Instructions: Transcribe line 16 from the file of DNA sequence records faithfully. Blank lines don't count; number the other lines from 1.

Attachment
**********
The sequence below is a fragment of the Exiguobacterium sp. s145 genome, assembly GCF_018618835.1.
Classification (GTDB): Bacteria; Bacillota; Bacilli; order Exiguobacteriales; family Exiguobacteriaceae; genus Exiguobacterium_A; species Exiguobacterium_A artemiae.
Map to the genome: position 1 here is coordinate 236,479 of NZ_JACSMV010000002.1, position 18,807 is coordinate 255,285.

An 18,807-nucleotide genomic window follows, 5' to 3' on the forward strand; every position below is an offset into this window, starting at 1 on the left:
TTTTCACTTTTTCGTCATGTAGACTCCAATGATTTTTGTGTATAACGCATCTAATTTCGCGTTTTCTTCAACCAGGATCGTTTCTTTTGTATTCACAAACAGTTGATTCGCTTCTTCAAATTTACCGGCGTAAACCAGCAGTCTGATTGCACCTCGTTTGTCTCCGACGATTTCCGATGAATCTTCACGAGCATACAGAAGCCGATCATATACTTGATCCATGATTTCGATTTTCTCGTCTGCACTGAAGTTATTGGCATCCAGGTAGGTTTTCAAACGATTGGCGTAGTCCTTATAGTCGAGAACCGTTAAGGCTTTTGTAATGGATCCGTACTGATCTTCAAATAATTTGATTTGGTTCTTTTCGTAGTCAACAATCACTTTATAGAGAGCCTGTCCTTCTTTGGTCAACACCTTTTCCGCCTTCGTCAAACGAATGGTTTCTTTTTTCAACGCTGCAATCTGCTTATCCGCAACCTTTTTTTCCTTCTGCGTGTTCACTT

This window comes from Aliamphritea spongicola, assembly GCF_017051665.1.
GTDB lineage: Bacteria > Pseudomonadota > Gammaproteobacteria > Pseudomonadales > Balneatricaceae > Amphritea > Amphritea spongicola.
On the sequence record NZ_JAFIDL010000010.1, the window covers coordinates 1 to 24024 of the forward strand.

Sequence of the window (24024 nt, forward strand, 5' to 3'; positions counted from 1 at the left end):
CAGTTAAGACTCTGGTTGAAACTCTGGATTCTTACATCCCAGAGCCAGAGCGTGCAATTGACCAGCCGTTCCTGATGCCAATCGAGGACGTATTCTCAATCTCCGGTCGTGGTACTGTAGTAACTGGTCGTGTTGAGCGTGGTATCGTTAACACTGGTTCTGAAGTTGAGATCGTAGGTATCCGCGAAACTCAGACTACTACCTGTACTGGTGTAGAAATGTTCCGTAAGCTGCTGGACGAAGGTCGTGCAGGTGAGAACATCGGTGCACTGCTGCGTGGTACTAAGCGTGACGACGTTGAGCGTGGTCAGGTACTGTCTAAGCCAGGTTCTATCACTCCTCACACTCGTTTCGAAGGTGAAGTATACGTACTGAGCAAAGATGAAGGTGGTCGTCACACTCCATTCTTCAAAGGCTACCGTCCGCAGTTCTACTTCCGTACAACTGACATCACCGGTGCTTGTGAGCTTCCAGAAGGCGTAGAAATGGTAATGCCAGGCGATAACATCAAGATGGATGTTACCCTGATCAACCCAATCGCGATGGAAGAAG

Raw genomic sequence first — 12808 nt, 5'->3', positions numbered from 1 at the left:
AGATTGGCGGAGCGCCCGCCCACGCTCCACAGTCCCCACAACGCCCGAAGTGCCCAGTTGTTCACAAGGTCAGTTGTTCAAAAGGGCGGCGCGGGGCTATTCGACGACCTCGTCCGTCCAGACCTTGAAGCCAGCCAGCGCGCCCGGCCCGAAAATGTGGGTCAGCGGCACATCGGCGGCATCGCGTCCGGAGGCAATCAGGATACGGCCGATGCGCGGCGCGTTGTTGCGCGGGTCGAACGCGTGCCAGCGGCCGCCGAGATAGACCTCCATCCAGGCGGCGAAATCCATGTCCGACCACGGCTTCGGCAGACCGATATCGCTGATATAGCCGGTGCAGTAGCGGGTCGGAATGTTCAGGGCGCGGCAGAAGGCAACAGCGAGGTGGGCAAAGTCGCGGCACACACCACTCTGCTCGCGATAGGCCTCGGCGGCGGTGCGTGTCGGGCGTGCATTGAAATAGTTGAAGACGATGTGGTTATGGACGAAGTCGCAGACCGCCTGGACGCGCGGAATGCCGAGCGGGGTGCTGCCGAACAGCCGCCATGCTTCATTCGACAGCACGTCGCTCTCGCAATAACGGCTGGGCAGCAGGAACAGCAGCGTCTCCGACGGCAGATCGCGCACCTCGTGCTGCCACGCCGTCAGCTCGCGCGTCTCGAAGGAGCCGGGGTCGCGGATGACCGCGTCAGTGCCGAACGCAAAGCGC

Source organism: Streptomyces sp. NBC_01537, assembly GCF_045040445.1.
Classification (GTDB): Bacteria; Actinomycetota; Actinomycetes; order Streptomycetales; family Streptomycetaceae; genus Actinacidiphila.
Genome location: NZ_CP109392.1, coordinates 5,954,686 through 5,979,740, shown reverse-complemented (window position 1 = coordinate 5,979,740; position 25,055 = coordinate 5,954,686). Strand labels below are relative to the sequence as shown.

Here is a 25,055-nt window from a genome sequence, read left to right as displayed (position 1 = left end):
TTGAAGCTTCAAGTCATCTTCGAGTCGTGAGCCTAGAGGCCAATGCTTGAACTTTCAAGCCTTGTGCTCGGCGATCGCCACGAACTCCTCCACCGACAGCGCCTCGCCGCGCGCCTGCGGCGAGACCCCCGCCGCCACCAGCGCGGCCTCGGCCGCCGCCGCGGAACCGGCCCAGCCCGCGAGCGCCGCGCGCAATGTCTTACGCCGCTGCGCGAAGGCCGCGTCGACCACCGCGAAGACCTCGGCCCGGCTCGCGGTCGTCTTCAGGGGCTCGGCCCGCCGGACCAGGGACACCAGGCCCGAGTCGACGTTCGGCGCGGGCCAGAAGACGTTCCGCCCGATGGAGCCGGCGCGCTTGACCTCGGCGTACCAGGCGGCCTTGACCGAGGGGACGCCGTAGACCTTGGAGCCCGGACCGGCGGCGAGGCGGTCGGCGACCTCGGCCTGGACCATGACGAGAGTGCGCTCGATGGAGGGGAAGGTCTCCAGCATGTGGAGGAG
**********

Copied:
Here is a 25,055-nt window from a genome sequence, read left to right as displayed (position 1 = left end):